Disney CEO Takes Stance on Florida’s ‘Don’t Say Gay’ Bill

It was a bruised Bob Chapek who arrived at Disney’s annual shareholder meeting on Wednesday – and all because of a crisis of his own making.

Earlier in the week, Mr. Chapek, the company’s chief executive, botched an internal email to Disney employees. He was seeking to explain Disney’s public silence on anti-LGBTQ legislation in Florida that activists have labeled the “Don’t Say Gay” bill. There had been growing internal pressure on Mr. Chapek to condemn the bill, especially since his predecessor, Robert A. Iger, had already done so on Twitter and Disney employs 80,000 people in Florida. Instead, Mr. Chapek’s nearly 1,000-word memo poured gasoline on the fire, and the hashtag #boycottDisney was soon trending on social media.

“I am deeply angered by Disney thinking it can look the other way,” Abigail Disney, a granddaughter of one of Disney’s founders, wrote on Twitter. Employees in some parts of the company – Lucasfilm in San Francisco, Walt Disney World in Florida – complained bitterly to managers. On Tuesday, the Animation Guild, which represents Hollywood animation artists, writers and technicians, called Mr. Chapek’s decision to stay quiet “a momentous misstep” that “defies logic and company ethics.” The Los Angeles Times skewered him in an opinion column headlined in part, “Disney sets a new standard for corporate cowardice.”

Mr. Chapek addressed the criticism on Wednesday.

“While we’ve been strong supporters of the community for decades, I know that many are upset that we did not speak out against the bill,” said Mr. Chapek, who made his remarks off camera during the virtual meeting. “We were opposed to the bill from the outset, and we chose not to take a public position because we felt we could be more effective working behind the scenes directly with lawmakers on both sides of the aisle.”

Since that effort failed, Mr. Chapek said, with the Florida Legislature passing the bill on Tuesday, he had called Gov. Ron DeSantis on Wednesday “to express our disappointment and concern that if legislation becomes law, it could be used to unfairly target gay lesbian, nonbinary and transgender kids and families.”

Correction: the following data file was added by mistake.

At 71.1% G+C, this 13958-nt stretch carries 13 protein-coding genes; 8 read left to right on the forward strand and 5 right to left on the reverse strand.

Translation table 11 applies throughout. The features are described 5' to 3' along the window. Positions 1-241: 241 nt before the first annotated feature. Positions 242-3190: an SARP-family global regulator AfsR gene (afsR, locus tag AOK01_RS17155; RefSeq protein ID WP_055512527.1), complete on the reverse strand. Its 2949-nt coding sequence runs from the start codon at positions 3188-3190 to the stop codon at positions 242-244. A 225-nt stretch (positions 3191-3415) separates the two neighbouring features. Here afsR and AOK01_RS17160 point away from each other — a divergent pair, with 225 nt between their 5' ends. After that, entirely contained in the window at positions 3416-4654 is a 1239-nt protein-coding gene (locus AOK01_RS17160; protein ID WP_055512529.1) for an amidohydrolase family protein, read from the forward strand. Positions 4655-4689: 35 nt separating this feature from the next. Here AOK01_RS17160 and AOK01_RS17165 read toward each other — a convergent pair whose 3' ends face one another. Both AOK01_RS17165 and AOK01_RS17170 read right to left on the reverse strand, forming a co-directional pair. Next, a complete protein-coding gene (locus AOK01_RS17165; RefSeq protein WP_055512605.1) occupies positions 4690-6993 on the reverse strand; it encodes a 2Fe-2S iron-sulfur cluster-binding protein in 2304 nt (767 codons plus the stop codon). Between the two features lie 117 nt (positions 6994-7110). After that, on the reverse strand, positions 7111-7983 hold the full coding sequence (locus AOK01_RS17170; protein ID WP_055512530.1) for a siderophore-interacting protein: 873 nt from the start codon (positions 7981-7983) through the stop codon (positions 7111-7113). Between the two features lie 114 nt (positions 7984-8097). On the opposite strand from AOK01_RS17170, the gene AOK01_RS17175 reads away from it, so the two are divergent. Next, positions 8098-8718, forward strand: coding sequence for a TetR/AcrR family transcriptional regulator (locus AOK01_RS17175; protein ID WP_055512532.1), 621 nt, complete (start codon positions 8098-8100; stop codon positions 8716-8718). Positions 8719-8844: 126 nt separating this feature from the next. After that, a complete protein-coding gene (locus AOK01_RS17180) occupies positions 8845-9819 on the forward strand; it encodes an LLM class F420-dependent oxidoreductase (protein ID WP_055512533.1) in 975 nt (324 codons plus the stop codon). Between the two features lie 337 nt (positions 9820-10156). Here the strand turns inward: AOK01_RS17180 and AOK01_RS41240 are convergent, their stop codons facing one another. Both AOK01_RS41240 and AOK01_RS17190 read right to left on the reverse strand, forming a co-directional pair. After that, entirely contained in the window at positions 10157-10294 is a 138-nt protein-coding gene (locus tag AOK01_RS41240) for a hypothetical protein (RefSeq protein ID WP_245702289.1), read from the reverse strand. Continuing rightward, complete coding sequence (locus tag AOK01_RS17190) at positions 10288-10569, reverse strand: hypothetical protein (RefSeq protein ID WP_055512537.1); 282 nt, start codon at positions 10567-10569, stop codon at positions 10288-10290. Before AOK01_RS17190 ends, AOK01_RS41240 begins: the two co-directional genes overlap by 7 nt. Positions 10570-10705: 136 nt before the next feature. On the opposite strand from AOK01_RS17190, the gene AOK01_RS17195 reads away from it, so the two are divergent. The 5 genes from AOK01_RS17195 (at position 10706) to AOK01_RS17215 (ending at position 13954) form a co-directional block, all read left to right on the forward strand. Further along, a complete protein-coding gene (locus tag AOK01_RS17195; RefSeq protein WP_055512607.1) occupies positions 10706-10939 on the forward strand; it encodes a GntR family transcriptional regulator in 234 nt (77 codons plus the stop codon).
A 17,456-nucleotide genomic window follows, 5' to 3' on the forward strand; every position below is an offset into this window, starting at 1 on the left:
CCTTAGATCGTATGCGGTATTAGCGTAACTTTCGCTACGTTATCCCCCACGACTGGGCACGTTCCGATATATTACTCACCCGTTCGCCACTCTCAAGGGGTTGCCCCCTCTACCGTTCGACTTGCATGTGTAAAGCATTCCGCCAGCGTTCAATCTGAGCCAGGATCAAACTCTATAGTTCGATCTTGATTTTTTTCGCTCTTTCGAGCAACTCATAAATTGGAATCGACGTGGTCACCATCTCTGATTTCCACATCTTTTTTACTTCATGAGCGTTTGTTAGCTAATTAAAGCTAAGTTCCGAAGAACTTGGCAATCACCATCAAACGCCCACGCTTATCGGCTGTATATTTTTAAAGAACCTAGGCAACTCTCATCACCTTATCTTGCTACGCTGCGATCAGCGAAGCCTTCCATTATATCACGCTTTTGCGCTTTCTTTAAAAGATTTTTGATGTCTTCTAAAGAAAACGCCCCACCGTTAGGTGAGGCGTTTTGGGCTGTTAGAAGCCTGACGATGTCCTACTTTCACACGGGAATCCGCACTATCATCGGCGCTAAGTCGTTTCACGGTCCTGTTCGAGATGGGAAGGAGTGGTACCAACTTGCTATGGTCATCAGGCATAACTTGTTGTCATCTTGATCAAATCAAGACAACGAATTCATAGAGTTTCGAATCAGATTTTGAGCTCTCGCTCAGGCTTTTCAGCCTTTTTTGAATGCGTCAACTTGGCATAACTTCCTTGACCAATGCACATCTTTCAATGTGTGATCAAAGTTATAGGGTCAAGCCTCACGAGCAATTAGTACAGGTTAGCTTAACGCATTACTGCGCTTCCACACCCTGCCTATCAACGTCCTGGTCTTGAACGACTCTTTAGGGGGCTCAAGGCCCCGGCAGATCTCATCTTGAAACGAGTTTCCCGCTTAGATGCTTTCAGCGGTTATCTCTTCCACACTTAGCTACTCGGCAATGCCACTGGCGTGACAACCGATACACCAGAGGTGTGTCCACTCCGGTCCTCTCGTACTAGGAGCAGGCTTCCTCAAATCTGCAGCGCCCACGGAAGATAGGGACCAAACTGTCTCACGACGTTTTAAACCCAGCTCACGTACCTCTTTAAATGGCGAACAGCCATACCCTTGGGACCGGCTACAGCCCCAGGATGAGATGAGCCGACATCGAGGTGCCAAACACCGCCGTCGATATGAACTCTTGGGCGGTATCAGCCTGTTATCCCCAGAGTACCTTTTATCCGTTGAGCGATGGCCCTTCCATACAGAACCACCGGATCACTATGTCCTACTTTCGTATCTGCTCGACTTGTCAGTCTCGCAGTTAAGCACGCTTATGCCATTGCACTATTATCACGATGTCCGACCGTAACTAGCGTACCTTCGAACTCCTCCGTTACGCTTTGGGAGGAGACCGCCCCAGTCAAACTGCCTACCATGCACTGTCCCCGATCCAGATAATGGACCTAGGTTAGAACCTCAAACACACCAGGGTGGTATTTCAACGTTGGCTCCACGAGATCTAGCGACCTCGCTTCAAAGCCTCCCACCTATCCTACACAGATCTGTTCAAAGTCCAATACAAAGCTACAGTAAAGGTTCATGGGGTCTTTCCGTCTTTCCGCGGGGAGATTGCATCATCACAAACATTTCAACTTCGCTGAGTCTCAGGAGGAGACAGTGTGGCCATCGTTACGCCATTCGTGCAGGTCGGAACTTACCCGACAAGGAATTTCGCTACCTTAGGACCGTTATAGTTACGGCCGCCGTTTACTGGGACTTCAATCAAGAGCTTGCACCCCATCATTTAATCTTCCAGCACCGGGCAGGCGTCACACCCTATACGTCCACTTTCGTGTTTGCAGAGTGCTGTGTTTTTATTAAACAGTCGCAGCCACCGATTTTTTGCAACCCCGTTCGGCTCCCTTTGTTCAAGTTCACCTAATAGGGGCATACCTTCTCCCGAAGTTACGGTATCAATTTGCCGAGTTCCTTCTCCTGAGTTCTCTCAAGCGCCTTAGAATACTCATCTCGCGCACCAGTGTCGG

“The governor heard our concerns and agreed to meet with me and LGBTQ + members of our senior team in Florida to discuss the ways to address them,” Mr. Chapek said. Mr. DeSantis has voiced support for the bill in the past.

Mr. Chapek also said Disney would donate $ 5 million to LGTBQ organizations, including the Human Rights Campaign. “As I wrote to our employees earlier this week, we’re committed to supporting community organizations like these so they are better equipped to take on these fights,” he said. “Meanwhile, we will also be assessing our approach to advocacy, including political giving in Florida.”

Before Mr. Chapek appeared, Susan Arnold, who succeeded Mr. Iger as Disney’s chairman (and who is one of the highest-ranking women in corporate America to live openly as a lesbian), started the company’s shareholder meeting. In prepared remarks, she praised the company’s profitability and growth and added that Disney strove “to create a workplace in which all employees feel welcomed and supported and to contribute to communities where we work.”

Then, in what appeared to be a pretaped video, an unusually gregarious Mr. Chapek, smiling and wearing a light gray suit with no tie, spent more than 30 minutes acting as cheerleader in chief. He heaped praise on recent accomplishments, including the opening of a new “Star Wars” attraction at Disney World, and teased upcoming offerings, like the summertime rollout of a new Disney cruise ship.

He then went off camera and did his best to execute a graceful exit from the “Don’t Say Gay” situation. “What we stand for as a company matters,” he said.

Mr. Chapek’s executive training wheels came off in December. For nearly two years, ever since Disney promoted him to chief executive, he had continued to answer to Mr. Iger, who remained executive chairman. At the end of last year, when Mr. Iger retired, it was finally Mr. Chapek’s chance to shine.

It started off well. Disney delivered sensational quarterly earnings on Feb. 9, with investors stunned at theme park profitability and the number of Disney + subscribers. Then came the criticism over the Florida legislation.

The matter gave Mr. Chapek his first serious trial by fire with a public relations matter. It amounted to a setback, especially given the image-polishing opportunity that Disney’s annual meeting could have provided.

But his words on Wednesday at least seemed to diminish the immediate heat on Disney, if not quite extinguish it altogether.

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